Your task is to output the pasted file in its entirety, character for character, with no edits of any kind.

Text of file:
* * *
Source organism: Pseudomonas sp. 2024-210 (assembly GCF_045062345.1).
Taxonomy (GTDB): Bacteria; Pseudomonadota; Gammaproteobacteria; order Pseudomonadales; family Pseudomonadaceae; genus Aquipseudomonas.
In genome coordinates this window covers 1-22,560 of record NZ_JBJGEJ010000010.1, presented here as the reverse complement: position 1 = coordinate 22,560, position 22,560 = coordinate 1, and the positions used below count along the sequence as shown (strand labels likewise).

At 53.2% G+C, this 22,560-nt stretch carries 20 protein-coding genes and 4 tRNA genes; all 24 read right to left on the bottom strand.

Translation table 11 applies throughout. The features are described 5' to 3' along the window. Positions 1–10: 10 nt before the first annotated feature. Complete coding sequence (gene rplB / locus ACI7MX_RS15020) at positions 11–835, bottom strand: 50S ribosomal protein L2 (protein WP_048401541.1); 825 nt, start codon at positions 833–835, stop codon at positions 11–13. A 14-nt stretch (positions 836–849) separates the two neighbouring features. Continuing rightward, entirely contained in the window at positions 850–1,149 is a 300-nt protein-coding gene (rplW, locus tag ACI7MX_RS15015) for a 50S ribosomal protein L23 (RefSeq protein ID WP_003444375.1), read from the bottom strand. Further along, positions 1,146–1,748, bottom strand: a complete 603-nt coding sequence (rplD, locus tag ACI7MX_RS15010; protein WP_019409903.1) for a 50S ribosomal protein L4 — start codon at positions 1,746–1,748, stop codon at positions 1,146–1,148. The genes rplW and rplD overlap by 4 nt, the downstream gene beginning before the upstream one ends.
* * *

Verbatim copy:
Source organism: Pseudomonas sp. 2024-210 (assembly GCF_045062345.1).
Taxonomy (GTDB): Bacteria; Pseudomonadota; Gammaproteobacteria; order Pseudomonadales; family Pseudomonadaceae; genus Aquipseudomonas.
In genome coordinates this window covers 1-22,560 of record NZ_JBJGEJ010000010.1, presented here as the reverse complement: position 1 = coordinate 22,560, position 22,560 = coordinate 1, and the positions used below count along the sequence as shown (strand labels likewise).

At 53.2% G+C, this 22,560-nt stretch carries 20 protein-coding genes and 4 tRNA genes; all 24 read right to left on the bottom strand.

Translation table 11 applies throughout. The features are described 5' to 3' along the window. Positions 1–10: 10 nt before the first annotated feature. Complete coding sequence (gene rplB / locus ACI7MX_RS15020) at positions 11–835, bottom strand: 50S ribosomal protein L2 (protein WP_048401541.1); 825 nt, start codon at positions 833–835, stop codon at positions 11–13. A 14-nt stretch (positions 836–849) separates the two neighbouring features. Continuing rightward, entirely contained in the window at positions 850–1,149 is a 300-nt protein-coding gene (rplW, locus tag ACI7MX_RS15015) for a 50S ribosomal protein L23 (RefSeq protein ID WP_003444375.1), read from the bottom strand. Further along, positions 1,146–1,748, bottom strand: a complete 603-nt coding sequence (rplD, locus tag ACI7MX_RS15010; protein WP_019409903.1) for a 50S ribosomal protein L4 — start codon at positions 1,746–1,748, stop codon at positions 1,146–1,148. The genes rplW and rplD overlap by 4 nt, the downstream gene beginning before the upstream one ends.